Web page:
electric car home charging

Getting Started: An Introduction to Home Electric Vehicle Charging

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Charging an electric car to ‘refuel’ at home is one of the biggest perks of driving an electric vehicle. So, what do you need to know before you install your own charging point?

Why should I consider getting an electric car charger?

Most electric vehicle charging takes place at home, and having the right equipment makes the experience much more convenient. A wallbox offers:

  • Faster top-ups than plugging into a domestic socket.
  • Weatherproof protection against the elements.
  • Location next to where you park.

There’s no need to trail cables through windows or under garage doors to charge your electric car at home.

It’s also becoming the default electric car charger. Most plug-in hybrid and electric cars are supplied with a cable suitable for both public and domestic charging points. Cables with a three-pin plug are increasingly offered as a backup, at extra cost, which a lot of public infrastructure doesn’t support.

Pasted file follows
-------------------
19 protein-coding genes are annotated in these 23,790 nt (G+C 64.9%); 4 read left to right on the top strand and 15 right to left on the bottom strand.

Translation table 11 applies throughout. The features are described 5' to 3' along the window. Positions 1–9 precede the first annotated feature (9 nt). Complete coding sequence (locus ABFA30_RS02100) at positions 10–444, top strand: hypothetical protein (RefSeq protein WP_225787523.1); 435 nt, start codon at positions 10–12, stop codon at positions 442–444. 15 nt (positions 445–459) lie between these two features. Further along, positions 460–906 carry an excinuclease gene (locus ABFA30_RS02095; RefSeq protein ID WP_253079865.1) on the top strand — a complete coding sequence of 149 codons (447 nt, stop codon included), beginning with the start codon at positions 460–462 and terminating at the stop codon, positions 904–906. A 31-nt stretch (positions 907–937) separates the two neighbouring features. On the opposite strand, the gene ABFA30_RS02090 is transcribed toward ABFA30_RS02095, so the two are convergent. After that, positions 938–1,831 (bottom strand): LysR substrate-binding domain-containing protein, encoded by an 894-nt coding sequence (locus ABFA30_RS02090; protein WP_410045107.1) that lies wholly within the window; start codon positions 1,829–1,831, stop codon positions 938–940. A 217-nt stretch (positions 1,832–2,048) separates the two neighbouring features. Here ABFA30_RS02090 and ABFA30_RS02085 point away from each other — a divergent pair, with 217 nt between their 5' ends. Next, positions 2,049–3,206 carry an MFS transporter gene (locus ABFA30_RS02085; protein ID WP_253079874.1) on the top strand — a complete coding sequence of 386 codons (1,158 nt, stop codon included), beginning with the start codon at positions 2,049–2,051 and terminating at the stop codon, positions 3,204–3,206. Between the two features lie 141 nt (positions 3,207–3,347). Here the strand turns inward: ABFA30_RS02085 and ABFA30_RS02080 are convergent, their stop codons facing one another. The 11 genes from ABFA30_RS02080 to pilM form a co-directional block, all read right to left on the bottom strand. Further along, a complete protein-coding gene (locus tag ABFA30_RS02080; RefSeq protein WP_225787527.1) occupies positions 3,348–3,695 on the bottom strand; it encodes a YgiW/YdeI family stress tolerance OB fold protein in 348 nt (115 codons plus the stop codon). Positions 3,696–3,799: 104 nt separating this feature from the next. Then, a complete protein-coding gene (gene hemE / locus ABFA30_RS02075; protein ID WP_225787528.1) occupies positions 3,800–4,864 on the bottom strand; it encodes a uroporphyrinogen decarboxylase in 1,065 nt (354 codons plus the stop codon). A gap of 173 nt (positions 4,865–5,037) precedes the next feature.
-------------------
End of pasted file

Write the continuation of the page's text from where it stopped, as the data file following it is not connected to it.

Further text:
What funding is available for electric car charging at home?

The UK government has provided grant funding for installing electric vehicle chargers at home since 2012, administered by the Office for Zero Emission Vehicles (OZEV – formerly OLEV). As of April 2020, the Electric Vehicle Homecharge Scheme covers up to 75% of the cost of the equipment and installation, capped at £350 [1].

OZEV grants are available for registered keepers of eligible plug-in hybrid or electric cars [2]. Lease and company car drivers can also apply, as long as they will use the vehicle for at least six months.

Households can apply for multiple electric car charging points if they have more than one plug-in vehicle. Funding can be used to upgrade older units if they were fitted by a previous owner or tenant.

How do I know if my home is suitable for an electric car charging point?